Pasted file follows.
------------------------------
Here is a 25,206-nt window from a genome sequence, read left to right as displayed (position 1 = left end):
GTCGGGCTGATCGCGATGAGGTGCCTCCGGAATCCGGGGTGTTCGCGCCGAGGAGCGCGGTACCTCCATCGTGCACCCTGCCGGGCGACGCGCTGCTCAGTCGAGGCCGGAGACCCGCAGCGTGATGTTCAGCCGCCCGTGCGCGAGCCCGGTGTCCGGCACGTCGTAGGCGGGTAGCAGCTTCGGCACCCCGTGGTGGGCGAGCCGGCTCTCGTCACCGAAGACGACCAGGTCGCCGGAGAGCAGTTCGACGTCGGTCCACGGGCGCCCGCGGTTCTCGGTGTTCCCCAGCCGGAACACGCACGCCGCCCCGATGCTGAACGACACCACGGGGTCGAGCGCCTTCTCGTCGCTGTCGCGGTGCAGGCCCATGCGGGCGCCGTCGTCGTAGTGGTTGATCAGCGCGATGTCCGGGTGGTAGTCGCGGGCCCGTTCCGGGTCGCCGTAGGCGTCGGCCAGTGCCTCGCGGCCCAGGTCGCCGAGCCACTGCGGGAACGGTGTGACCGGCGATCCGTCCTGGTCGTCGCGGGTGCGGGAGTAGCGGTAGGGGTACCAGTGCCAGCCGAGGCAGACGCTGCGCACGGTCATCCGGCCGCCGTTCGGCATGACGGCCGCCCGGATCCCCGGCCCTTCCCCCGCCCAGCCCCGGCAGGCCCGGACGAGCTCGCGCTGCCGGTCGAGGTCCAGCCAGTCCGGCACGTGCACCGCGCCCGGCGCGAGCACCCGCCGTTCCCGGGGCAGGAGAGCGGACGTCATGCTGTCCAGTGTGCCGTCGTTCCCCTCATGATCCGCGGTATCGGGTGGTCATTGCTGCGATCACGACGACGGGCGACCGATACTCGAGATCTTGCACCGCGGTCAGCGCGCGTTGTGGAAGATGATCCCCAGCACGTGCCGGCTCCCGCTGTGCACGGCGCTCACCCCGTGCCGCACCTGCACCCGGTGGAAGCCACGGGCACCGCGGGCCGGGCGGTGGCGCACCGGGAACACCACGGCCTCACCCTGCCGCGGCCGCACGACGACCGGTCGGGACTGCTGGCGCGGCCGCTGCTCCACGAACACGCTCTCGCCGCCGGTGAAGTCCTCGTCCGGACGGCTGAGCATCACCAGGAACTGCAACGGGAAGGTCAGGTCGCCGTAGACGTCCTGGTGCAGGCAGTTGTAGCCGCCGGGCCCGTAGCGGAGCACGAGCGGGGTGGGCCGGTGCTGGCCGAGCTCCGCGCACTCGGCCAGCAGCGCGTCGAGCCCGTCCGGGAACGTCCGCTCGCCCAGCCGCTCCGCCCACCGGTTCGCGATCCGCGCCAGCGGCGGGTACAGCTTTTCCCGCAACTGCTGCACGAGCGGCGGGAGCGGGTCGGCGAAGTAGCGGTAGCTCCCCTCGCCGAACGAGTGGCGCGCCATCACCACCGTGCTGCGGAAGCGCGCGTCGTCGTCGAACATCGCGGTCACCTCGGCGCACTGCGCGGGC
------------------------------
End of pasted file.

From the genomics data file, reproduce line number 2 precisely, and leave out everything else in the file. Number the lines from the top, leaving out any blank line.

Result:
GTCGGGCTGATCGCGATGAGGTGCCTCCGGAATCCGGGGTGTTCGCGCCGAGGAGCGCGGTACCTCCATCGTGCACCCTGCCGGGCGACGCGCTGCTCAGTCGAGGCCGGAGACCCGCAGCGTGATGTTCAGCCGCCCGTGCGCGAGCCCGGTGTCCGGCACGTCGTAGGCGGGTAGCAGCTTCGGCACCCCGTGGTGGGCGAGCCGGCTCTCGTCACCGAAGACGACCAGGTCGCCGGAGAGCAGTTCGACGTCGGTCCACGGGCGCCCGCGGTTCTCGGTGTTCCCCAGCCGGAACACGCACGCCGCCCCGATGCTGAACGACACCACGGGGTCGAGCGCCTTCTCGTCGCTGTCGCGGTGCAGGCCCATGCGGGCGCCGTCGTCGTAGTGGTTGATCAGCGCGATGTCCGGGTGGTAGTCGCGGGCCCGTTCCGGGTCGCCGTAGGCGTCGGCCAGTGCCTCGCGGCCCAGGTCGCCGAGCCACTGCGGGAACGGTGTGACCGGCGATCCGTCCTGGTCGTCGCGGGTGCGGGAGTAGCGGTAGGGGTACCAGTGCCAGCCGAGGCAGACGCTGCGCACGGTCATCCGGCCGCCGTTCGGCATGACGGCCGCCCGGATCCCCGGCCCTTCCCCCGCCCAGCCCCGGCAGGCCCGGACGAGCTCGCGCTGCCGGTCGAGGTCCAGCCAGTCCGGCACGTGCACCGCGCCCGGCGCGAGCACCCGCCGTTCCCGGGGCAGGAGAGCGGACGTCATGCTGTCCAGTGTGCCGTCGTTCCCCTCATGATCCGCGGTATCGGGTGGTCATTGCTGCGATCACGACGACGGGCGACCGATACTCGAGATCTTGCACCGCGGTCAGCGCGCGTTGTGGAAGATGATCCCCAGCACGTGCCGGCTCCCGCTGTGCACGGCGCTCACCCCGTGCCGCACCTGCACCCGGTGGAAGCCACGGGCACCGCGGGCCGGGCGGTGGCGCACCGGGAACACCACGGCCTCACCCTGCCGCGGCCGCACGACGACCGGTCGGGACTGCTGGCGCGGCCGCTGCTCCACGAACACGCTCTCGCCGCCGGTGAAGTCCTCGTCCGGACGGCTGAGCATCACCAGGAACTGCAACGGGAAGGTCAGGTCGCCGTAGACGTCCTGGTGCAGGCAGTTGTAGCCGCCGGGCCCGTAGCGGAGCACGAGCGGGGTGGGCCGGTGCTGGCCGAGCTCCGCGCACTCGGCCAGCAGCGCGTCGAGCCCGTCCGGGAACGTCCGCTCGCCCAGCCGCTCCGCCCACCGGTTCGCGATCCGCGCCAGCGGCGGGTACAGCTTTTCCCGCAACTGCTGCACGAGCGGCGGGAGCGGGTCGGCGAAGTAGCGGTAGCTCCCCTCGCCGAACGAGTGGCGCGCCATCACCACCGTGCTGCGGAAGCGCGCGTCGTCGTCGAACATCGCGGTCACCTCGGCGCACTGCGCGGGC